A certificate of occupancy, or a CO, is document issued by the local municipality. It states that a property can be legally used for the purpose in which it is zoned. For example, a single family home would be certified to be inhabited for living, or a commercial retail store would be certified that it is allowed to be used to sell products to the public (assuming any other licenses needed were in place). A CO is issued to new properties and a CCO is issued for properties when they change hands, as in sold or rented. Every local government has its way of handling CO's. In some areas, an inspector will have to visit to verify that the property is in appropriate condition. In other areas, homeowners can self certify.
The reality is if you're buying, selling or renting an apartment in NYC you'll never have to think about a CCO. This is because in NYC CO's are issued to a building, not an individual unit within a building. It's when you get to single family homes that this changes for the most part. Best practice is to check with your local municipality for requirements. As a general rule buildings hold the CO not the unit.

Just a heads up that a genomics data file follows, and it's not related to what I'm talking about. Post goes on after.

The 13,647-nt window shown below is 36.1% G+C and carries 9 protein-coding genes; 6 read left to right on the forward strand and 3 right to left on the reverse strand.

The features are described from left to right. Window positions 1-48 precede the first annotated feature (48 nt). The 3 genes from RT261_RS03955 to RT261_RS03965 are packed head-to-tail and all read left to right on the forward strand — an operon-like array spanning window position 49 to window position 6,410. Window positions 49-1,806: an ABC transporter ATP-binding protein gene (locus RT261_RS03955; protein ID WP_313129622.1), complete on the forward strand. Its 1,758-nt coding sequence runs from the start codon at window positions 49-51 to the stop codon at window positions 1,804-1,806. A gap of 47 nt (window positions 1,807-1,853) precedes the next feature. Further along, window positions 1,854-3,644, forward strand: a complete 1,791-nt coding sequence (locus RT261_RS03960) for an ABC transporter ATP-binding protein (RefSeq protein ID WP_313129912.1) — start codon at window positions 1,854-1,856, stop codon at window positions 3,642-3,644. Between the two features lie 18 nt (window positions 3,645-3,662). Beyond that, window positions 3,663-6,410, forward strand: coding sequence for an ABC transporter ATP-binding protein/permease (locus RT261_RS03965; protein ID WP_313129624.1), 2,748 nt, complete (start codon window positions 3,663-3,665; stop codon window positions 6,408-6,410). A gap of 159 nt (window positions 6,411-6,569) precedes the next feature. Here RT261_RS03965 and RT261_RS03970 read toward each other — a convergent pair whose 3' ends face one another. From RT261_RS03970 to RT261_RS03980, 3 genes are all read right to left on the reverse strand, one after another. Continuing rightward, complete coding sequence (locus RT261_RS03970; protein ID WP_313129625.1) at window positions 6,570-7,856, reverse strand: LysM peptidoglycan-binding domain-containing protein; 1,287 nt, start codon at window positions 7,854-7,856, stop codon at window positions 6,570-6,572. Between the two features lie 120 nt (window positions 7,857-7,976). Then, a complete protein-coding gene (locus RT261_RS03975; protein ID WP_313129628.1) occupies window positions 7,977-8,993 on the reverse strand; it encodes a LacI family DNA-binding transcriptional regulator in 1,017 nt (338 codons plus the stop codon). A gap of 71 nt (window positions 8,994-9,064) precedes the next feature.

In areas where single family or multi family homes are being sold the story can be very different. In some cases, the local government will require an official to come and inspect the property. These inspectors will look for working smoke detectors, carbon monoxide detectors, safe handrails at stair cases and even require a fire extinguisher to be mounted near the kitchen.
As the population density increases the likelihood for an in person inspection decreases. Some areas will require a homeowner to self certify the conditions of the home before selling it. This may seem like a simple task, in these cases the buyer should beware that there is nothing dangerously wrong with the property.
Typically the CO or CCO is the responsibility of the seller to convey with the property that it is ready for use. If a bank is involved, by lending to the buyer, it is likely going to be a requirement of the bank that the CCO be in place before a closing. The property location will determine if this should be an item on your checklist or if the responsibility is on the overall building.
The bottom line is that CO's were originally designed to make sure a property is safe and being used how it is intended to be used. Over the years, as major accidents happen the codes that govern CO's become stricter.